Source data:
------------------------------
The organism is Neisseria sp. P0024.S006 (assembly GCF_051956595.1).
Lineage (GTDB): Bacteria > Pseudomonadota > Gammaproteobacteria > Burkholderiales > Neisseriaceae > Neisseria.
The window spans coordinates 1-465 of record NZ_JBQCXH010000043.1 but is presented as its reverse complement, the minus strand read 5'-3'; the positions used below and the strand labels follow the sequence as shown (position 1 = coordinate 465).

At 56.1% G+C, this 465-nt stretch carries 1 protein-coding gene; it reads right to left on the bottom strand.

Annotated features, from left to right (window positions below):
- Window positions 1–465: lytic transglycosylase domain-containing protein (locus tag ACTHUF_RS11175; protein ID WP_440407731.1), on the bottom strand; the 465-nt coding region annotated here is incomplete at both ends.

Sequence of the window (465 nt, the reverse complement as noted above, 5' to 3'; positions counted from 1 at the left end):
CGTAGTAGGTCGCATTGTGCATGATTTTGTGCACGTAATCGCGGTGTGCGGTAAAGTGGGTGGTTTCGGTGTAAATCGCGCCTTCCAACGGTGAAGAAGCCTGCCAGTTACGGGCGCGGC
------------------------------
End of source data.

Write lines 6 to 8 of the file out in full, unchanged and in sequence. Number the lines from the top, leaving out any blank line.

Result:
- Window positions 1–465: lytic transglycosylase domain-containing protein (locus tag ACTHUF_RS11175; protein ID WP_440407731.1), on the bottom strand; the 465-nt coding region annotated here is incomplete at both ends.

Sequence of the window (465 nt, the reverse complement as noted above, 5' to 3'; positions counted from 1 at the left end):
CGTAGTAGGTCGCATTGTGCATGATTTTGTGCACGTAATCGCGGTGTGCGGTAAAGTGGGTGGTTTCGGTGTAAATCGCGCCTTCCAACGGTGAAGAAGCCTGCCAGTTACGGGCGCGGC